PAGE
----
One of the best parts of Edulastic is making a test. Edulastic gives you a huge variety of question options. Sure, there is the basic multiple choice, true/false, short answer, essay answer, but Edulastic gives you the ability to create truly interactive questions. That could be plotting points on a coordinate plane, create multiple part questions, rearranging and a lot more.

They call these interactive questions Math Tech Enhanced. Check out the image to get a sense of what you can do. You may also that they offer ELA (English Language Arts) Tech Enhanced questions.


The variety of questions gives the author a lot of freedom making a variety of questions that can really test far beyond whether a student knows something or not, but it gives the student the opportunity to really stretch themselves to see what they can apply and what they can do.

Another strength of Edulastic is the ability to give the teacher a way to enter in complex equations. Sure, in sixth grade we’re not doing trig or calculus but being able to use exponents, fractions and the like easily made making the test pretty easy. You could also add your own images to an assessment, something pretty nice especially when working with a geometry unit.

Of course, every question you make goes into a universal question bank for you and basically anyone to reuse. This is one of the draws of Edulastic – its large and ever growing test bank. Every question you make is tagged with a standard so it is easy for you and others to quickly filter and find when making your your own test.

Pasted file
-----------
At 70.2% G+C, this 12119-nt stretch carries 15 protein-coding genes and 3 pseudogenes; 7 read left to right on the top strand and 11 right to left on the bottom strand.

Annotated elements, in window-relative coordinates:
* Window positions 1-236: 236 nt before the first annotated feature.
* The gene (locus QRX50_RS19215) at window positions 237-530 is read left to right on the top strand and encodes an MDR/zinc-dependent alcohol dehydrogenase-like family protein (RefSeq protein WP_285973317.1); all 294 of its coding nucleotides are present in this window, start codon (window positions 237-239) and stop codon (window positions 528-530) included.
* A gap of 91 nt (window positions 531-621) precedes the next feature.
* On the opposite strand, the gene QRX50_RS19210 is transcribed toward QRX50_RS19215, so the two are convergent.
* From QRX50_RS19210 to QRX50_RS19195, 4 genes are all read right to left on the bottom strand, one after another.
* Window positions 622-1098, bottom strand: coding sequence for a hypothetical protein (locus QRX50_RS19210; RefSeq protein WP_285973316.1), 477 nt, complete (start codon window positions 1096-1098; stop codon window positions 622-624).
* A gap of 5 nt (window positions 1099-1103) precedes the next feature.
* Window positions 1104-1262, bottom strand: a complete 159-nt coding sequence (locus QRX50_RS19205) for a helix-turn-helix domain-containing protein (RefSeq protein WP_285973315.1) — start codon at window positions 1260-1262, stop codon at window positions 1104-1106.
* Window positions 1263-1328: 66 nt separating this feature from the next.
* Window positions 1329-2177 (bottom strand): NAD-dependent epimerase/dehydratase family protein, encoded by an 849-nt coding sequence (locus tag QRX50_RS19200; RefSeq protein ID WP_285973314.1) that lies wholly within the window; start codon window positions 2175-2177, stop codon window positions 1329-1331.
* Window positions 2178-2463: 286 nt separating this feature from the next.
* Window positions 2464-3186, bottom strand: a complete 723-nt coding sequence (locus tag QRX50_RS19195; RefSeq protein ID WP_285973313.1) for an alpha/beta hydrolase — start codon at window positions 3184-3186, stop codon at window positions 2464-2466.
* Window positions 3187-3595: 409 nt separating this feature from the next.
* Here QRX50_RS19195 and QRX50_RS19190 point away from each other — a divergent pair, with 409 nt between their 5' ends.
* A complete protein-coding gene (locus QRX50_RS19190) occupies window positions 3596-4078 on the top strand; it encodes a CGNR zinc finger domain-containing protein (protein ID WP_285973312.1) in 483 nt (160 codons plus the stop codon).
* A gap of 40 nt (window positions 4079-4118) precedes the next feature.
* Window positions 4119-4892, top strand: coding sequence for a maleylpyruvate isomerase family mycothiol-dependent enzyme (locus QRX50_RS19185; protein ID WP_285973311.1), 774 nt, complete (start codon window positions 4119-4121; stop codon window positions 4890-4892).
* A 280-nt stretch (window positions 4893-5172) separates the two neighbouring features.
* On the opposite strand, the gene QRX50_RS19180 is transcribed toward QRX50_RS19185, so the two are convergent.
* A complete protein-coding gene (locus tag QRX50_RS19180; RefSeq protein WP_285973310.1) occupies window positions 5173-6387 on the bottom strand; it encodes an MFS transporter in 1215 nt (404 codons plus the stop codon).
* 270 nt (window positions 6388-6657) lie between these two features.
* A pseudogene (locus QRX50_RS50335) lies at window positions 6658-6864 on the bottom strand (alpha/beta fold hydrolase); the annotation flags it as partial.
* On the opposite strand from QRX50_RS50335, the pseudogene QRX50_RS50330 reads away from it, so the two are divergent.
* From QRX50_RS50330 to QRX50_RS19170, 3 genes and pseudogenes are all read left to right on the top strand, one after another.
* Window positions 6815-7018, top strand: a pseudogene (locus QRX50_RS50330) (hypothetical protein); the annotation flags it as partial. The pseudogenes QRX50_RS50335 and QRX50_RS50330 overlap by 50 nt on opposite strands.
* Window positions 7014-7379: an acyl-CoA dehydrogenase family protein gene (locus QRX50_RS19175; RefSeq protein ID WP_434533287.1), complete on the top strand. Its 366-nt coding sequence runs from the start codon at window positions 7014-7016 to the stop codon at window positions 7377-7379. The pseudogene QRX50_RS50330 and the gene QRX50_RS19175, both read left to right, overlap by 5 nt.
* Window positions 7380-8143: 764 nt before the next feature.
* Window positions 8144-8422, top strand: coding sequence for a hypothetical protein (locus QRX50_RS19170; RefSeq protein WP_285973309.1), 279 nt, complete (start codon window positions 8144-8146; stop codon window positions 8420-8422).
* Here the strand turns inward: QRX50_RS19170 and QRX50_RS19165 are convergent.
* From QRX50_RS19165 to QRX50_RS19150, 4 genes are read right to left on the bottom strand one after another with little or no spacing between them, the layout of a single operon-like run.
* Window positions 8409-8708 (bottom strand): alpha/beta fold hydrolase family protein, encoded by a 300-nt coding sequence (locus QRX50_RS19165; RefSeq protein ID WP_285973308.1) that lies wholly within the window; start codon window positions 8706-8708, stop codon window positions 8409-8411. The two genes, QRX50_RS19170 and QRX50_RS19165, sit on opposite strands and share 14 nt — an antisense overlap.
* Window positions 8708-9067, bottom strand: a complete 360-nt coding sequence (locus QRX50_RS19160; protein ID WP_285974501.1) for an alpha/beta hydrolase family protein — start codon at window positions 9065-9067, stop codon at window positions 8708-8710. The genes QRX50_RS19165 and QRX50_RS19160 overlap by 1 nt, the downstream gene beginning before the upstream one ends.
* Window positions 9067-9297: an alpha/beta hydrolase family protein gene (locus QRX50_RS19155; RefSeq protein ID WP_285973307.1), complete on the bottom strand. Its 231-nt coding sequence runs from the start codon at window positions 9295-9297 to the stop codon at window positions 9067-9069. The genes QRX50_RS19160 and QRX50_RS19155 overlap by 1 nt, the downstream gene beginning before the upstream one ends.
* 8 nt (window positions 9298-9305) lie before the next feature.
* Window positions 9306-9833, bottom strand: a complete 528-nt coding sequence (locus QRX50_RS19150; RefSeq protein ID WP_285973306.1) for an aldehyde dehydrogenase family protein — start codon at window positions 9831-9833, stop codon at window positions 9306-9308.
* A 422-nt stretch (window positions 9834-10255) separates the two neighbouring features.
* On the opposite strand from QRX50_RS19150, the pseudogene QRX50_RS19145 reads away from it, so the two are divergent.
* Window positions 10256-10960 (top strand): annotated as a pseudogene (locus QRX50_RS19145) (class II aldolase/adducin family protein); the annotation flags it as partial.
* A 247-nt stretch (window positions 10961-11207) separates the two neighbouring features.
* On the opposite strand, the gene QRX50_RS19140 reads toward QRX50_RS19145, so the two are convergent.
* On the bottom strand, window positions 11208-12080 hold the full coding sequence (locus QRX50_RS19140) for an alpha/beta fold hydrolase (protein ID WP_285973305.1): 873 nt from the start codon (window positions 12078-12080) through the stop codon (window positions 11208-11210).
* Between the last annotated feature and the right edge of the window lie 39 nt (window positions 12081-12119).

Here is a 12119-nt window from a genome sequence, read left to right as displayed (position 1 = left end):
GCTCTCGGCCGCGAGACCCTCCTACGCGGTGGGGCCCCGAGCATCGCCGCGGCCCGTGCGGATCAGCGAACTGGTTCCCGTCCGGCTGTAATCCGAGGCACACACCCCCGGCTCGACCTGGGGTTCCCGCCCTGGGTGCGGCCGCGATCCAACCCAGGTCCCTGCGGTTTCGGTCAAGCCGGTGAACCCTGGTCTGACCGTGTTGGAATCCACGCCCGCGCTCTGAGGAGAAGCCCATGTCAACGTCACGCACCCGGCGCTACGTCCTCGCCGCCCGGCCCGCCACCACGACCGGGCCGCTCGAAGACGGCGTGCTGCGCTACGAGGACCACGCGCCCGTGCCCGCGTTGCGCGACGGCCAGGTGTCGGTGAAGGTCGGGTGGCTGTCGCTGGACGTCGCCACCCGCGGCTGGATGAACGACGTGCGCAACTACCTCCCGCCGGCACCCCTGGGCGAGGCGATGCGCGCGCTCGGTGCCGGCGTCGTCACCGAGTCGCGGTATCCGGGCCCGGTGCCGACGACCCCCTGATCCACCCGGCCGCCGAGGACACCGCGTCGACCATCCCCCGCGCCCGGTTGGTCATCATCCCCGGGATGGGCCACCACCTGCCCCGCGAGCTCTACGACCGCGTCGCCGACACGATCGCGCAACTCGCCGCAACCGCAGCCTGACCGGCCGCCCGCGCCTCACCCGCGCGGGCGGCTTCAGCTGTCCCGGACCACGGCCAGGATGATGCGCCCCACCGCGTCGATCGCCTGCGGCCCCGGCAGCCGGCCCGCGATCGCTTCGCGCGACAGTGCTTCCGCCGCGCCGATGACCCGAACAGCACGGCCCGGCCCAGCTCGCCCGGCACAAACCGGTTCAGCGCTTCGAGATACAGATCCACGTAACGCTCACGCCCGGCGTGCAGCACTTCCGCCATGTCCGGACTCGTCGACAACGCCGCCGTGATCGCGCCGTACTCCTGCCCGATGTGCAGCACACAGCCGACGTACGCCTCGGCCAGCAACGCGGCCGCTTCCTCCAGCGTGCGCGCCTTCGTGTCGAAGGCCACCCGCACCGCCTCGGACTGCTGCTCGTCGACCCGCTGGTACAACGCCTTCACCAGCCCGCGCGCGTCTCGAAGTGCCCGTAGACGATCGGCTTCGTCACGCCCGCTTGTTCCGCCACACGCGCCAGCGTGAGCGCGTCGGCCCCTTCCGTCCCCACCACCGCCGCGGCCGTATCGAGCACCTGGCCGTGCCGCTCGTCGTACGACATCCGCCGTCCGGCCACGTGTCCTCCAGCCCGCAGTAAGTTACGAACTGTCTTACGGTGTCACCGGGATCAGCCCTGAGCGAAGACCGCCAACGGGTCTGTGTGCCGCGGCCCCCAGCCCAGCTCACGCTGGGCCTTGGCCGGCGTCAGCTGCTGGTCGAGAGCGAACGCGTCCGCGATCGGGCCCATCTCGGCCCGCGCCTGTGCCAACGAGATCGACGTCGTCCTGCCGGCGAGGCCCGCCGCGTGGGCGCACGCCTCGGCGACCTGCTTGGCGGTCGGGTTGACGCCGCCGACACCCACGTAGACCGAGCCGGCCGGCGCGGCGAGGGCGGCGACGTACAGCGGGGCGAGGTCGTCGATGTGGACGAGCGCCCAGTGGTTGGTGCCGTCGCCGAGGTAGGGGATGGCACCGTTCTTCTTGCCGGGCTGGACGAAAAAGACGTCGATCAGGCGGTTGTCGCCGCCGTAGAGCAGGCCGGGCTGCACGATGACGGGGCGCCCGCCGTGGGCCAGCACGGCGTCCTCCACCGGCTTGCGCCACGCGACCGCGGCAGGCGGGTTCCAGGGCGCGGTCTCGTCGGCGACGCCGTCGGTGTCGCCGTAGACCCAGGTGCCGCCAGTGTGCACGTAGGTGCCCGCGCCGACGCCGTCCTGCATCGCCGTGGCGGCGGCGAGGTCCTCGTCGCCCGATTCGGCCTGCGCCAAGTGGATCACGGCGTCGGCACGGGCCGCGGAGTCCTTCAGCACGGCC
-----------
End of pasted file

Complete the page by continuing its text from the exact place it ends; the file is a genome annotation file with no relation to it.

Not only is there a question bank but a test bank too. You can’t edit someone else’s test, but you do have the power to duplicate it and then make changes. However, unlike the question bank where all questions are available to all Edulastic teachers, tests can be made private.

Another really nice feature is setting the value of a question. By default all questions are worth 1 point, but if you have a really complex question or maybe a multi step question, then you can increase the value of question to multiple points.

Printing Tests

Edulastic obviously requires an Internet connection  as these assessments are meant to be taken online. If your school’s network isn’t up to the snuff, then giving the test online may not be too realistic. In which case you can print out the test and Edulastic does offer a print feature that is found when looking at a test. I may also do this in case a student or parent wanted their student to take it on paper which some do prefer.


The problem here is that the printed version is often crap. Yeah, that’s harsh but it is the truth. When you print it off, Edulastic does not take into consideration page size or anything. It just prints. If you have an image, it could be separated from the question. I’ve seen multiple choice questions that have separated the choices and creating confusion. Also, certain interactive elements such as re-arranging, matching and other features just don’t print well. I would have liked Edulastic to actually spend a little more time on this feature, but for right now it is not the best option so be aware of this.